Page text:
It is important that land owners intending to clear vegetation on their property in Queensland in the near future take note of potential changes to vegetation management laws.
Prior to the 2017 Election, the State Government promised to reinstate restrictive vegetation management laws that were repealed by the Newman government. This commitment was to be met through the reintroduction of a draft Bill, similar to the repealed Vegetation Management (Reinstatement) and Other Legislation Amendment Bill 2016 (the repealed Bill), which proposed drastic changes to Queensland’s land clearing laws.
Specifically, the proposed changes would:
- Restrict a number of existing land clearing and land use rights by:
- removing provisions which allow high value agriculture and irrigated high value agriculture to be included as a purpose for which an application for vegetation clearing can be assessed;
- limiting the clearing of riparian vegetation, especially in the Great Barrier Reef catchment;
- providing for the retrospective invalidation of any Property Map of Assessable Vegetation (PMAV) made after the introduction of the earlier Bill that classified an area as Category X vegetation;
- Re-instate the “reverse onus of proof”, requiring land owners accused of a vegetation clearing offences to prove their innocence; and
- Eliminate land owners’ ability to rely upon “mistake of fact” as a defence to vegetation clearing offences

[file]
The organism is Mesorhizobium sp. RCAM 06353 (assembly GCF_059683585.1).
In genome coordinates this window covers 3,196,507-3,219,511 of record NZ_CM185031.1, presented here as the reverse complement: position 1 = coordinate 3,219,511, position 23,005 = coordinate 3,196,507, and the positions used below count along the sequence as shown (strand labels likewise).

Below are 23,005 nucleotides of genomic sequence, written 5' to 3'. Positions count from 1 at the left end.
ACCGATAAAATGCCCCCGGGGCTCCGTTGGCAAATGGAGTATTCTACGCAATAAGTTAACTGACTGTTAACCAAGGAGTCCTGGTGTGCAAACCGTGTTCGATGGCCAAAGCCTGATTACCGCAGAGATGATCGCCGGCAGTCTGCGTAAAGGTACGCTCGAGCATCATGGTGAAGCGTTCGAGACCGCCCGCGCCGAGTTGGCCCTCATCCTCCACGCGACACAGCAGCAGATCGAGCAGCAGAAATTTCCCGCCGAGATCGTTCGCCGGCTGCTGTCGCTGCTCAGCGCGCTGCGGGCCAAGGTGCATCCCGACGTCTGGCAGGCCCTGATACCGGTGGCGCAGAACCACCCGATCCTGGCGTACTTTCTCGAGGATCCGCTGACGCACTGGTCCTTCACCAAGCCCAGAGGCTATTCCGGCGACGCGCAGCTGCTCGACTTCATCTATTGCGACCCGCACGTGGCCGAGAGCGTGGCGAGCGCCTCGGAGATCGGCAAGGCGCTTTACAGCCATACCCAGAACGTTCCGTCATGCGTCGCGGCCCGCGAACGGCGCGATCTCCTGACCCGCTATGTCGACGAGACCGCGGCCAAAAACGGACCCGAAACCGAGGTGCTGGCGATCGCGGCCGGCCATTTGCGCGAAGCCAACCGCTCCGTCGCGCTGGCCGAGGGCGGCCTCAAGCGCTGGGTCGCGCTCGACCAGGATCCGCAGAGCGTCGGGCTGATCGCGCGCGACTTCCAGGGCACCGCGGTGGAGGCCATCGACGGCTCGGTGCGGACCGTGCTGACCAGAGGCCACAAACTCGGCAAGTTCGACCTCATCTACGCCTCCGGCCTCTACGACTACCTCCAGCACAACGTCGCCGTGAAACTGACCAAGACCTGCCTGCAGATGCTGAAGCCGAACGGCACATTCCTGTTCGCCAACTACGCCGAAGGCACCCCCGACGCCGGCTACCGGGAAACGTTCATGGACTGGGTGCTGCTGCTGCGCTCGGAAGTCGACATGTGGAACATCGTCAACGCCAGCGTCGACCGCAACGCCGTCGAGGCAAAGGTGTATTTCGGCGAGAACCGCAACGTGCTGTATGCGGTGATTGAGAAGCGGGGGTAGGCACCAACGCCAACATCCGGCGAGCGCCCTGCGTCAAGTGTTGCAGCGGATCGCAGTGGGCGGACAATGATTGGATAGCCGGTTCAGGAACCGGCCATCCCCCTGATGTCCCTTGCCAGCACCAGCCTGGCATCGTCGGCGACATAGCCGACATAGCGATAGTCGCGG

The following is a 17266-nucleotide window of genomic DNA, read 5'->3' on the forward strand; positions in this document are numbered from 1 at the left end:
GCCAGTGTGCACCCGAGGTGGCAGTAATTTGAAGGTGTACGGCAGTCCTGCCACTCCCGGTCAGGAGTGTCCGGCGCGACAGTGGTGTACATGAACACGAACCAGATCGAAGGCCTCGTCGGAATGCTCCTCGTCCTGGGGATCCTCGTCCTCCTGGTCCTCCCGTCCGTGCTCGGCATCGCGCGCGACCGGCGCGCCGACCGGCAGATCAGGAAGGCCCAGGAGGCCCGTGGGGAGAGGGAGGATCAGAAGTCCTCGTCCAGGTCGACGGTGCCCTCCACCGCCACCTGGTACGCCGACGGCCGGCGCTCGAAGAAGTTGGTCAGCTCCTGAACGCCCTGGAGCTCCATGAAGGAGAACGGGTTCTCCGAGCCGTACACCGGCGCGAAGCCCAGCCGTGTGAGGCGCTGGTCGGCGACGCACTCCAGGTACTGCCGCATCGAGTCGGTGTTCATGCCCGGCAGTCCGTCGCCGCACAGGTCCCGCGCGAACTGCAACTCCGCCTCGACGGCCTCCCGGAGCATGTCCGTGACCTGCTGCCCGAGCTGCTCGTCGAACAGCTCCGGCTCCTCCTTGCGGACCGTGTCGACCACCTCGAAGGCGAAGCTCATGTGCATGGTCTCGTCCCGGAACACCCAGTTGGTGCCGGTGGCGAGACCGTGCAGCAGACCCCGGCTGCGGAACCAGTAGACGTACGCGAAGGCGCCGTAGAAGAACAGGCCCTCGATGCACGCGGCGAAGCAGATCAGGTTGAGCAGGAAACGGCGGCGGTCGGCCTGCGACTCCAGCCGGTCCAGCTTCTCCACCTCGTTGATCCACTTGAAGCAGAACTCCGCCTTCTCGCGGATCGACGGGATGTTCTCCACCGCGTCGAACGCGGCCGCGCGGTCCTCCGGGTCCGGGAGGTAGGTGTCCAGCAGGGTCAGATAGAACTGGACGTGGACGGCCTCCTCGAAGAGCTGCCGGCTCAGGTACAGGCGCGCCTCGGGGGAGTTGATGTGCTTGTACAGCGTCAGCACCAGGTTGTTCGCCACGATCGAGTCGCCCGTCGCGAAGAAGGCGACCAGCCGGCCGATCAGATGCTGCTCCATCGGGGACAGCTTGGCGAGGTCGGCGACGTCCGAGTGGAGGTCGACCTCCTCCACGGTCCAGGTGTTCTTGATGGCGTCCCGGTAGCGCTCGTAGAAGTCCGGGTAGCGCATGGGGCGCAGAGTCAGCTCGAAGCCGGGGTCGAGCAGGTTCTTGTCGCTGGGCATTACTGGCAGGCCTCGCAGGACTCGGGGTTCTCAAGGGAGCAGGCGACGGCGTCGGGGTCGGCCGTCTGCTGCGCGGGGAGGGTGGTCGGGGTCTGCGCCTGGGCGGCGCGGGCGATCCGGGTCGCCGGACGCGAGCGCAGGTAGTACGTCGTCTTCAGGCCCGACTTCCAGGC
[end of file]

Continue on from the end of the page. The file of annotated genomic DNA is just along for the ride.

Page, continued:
Despite the defeat of the repealed Bill in August 2016, labor has again indicated that it will reintroduce similar land clearing laws. In a media statement on 5 October 2017, it was stated that a re-elected Labor Government would “deliver real, balanced environmental protections” and implement changes in order to address the State’s “increased and excessive tree clearing.”
Considering Labors’ strong intention to reintroduce the repealed Bill, it is critical for land owners to understand the potential impacts that these changes may have upon their land use.
What does this mean for Queensland land owners?
Existing PMAVs will remain valid. However, if the Bill is reintroduced, it may include retrospective conditions to prevent panic clearing and an overflow of applications during the interim period. The Bill may also render PMAVs made after the introduction of the Bill invalid. As such, we recommend Queensland land owners consider exercising any rights that may be affected by a new Bill prior to its likely introduction. This may help avoid unlawful clearing allegations and related punitive consequences in the future.
We will provide a further update if the Government reintroduces the repealed, or a similar, Bill.